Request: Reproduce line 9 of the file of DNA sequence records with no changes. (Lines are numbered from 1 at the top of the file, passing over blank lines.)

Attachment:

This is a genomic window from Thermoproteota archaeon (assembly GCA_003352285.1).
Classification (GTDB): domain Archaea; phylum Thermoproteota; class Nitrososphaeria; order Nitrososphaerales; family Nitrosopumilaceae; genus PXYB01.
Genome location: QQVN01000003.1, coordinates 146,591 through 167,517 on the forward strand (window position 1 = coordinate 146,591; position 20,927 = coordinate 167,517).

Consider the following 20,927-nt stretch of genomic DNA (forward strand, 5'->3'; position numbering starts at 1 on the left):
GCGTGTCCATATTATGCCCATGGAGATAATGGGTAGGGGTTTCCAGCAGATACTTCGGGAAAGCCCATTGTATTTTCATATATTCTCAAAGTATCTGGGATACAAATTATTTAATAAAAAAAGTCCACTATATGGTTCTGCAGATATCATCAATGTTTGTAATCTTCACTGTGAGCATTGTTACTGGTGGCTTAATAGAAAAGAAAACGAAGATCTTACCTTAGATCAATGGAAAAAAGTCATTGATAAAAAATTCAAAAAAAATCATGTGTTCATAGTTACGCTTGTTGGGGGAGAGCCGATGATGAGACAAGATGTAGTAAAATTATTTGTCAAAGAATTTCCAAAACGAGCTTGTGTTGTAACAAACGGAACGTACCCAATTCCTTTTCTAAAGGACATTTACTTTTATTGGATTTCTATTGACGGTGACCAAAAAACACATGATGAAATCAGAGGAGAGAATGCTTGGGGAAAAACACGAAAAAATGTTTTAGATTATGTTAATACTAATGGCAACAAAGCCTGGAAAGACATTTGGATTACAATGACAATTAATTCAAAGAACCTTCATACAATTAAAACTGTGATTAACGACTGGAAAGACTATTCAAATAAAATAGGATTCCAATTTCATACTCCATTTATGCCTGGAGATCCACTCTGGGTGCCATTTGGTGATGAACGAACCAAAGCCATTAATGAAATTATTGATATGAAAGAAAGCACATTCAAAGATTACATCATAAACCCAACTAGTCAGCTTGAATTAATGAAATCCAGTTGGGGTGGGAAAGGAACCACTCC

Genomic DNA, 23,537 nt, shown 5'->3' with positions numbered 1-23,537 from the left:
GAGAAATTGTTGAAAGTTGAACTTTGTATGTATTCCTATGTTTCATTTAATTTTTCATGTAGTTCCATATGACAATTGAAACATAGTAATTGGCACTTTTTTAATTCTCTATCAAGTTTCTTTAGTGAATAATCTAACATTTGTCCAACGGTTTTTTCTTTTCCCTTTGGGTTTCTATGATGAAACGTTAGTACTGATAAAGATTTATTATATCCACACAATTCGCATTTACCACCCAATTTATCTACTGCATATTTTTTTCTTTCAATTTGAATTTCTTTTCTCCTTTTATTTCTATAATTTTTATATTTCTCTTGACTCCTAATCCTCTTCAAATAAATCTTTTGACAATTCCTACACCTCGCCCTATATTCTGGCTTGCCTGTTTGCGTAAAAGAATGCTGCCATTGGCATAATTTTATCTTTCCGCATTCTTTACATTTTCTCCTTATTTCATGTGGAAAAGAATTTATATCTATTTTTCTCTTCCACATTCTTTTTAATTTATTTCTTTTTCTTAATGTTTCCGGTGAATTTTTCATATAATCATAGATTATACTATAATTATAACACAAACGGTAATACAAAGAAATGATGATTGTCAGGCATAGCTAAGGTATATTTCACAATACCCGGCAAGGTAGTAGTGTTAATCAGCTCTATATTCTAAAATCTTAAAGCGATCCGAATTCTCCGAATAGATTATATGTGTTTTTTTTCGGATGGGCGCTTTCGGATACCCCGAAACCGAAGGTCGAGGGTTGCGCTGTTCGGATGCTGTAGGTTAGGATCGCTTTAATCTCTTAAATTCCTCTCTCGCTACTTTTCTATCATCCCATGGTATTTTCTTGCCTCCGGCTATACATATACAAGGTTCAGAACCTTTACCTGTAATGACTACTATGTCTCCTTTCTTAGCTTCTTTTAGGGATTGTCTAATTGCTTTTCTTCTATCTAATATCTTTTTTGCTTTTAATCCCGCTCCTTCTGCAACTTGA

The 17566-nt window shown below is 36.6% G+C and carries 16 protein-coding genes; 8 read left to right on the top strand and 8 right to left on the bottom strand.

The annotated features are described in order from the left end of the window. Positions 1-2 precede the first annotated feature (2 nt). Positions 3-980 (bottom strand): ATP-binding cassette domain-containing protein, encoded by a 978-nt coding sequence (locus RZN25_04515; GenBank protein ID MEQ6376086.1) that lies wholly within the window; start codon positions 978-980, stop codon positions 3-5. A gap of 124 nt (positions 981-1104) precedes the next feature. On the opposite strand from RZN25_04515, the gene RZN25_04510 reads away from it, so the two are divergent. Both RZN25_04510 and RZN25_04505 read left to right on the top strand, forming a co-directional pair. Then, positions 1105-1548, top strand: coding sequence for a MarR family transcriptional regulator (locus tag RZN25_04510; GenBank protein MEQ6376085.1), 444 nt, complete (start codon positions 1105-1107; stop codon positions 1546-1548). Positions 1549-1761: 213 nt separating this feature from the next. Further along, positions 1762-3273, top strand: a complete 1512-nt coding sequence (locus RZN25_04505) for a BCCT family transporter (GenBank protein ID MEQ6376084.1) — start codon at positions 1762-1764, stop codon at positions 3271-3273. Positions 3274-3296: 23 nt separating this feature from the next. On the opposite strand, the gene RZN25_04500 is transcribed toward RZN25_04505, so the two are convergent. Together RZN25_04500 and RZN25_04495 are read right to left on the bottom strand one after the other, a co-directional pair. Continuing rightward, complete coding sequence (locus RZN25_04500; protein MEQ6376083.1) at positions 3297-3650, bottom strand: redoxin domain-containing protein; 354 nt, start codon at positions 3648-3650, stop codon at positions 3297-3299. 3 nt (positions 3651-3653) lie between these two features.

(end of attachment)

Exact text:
The annotated features are described in order from the left end of the window. Positions 1-2 precede the first annotated feature (2 nt). Positions 3-980 (bottom strand): ATP-binding cassette domain-containing protein, encoded by a 978-nt coding sequence (locus RZN25_04515; GenBank protein ID MEQ6376086.1) that lies wholly within the window; start codon positions 978-980, stop codon positions 3-5. A gap of 124 nt (positions 981-1104) precedes the next feature. On the opposite strand from RZN25_04515, the gene RZN25_04510 reads away from it, so the two are divergent. Both RZN25_04510 and RZN25_04505 read left to right on the top strand, forming a co-directional pair. Then, positions 1105-1548, top strand: coding sequence for a MarR family transcriptional regulator (locus tag RZN25_04510; GenBank protein MEQ6376085.1), 444 nt, complete (start codon positions 1105-1107; stop codon positions 1546-1548). Positions 1549-1761: 213 nt separating this feature from the next. Further along, positions 1762-3273, top strand: a complete 1512-nt coding sequence (locus RZN25_04505) for a BCCT family transporter (GenBank protein ID MEQ6376084.1) — start codon at positions 1762-1764, stop codon at positions 3271-3273. Positions 3274-3296: 23 nt separating this feature from the next. On the opposite strand, the gene RZN25_04500 is transcribed toward RZN25_04505, so the two are convergent. Together RZN25_04500 and RZN25_04495 are read right to left on the bottom strand one after the other, a co-directional pair. Continuing rightward, complete coding sequence (locus RZN25_04500; protein MEQ6376083.1) at positions 3297-3650, bottom strand: redoxin domain-containing protein; 354 nt, start codon at positions 3648-3650, stop codon at positions 3297-3299. 3 nt (positions 3651-3653) lie between these two features.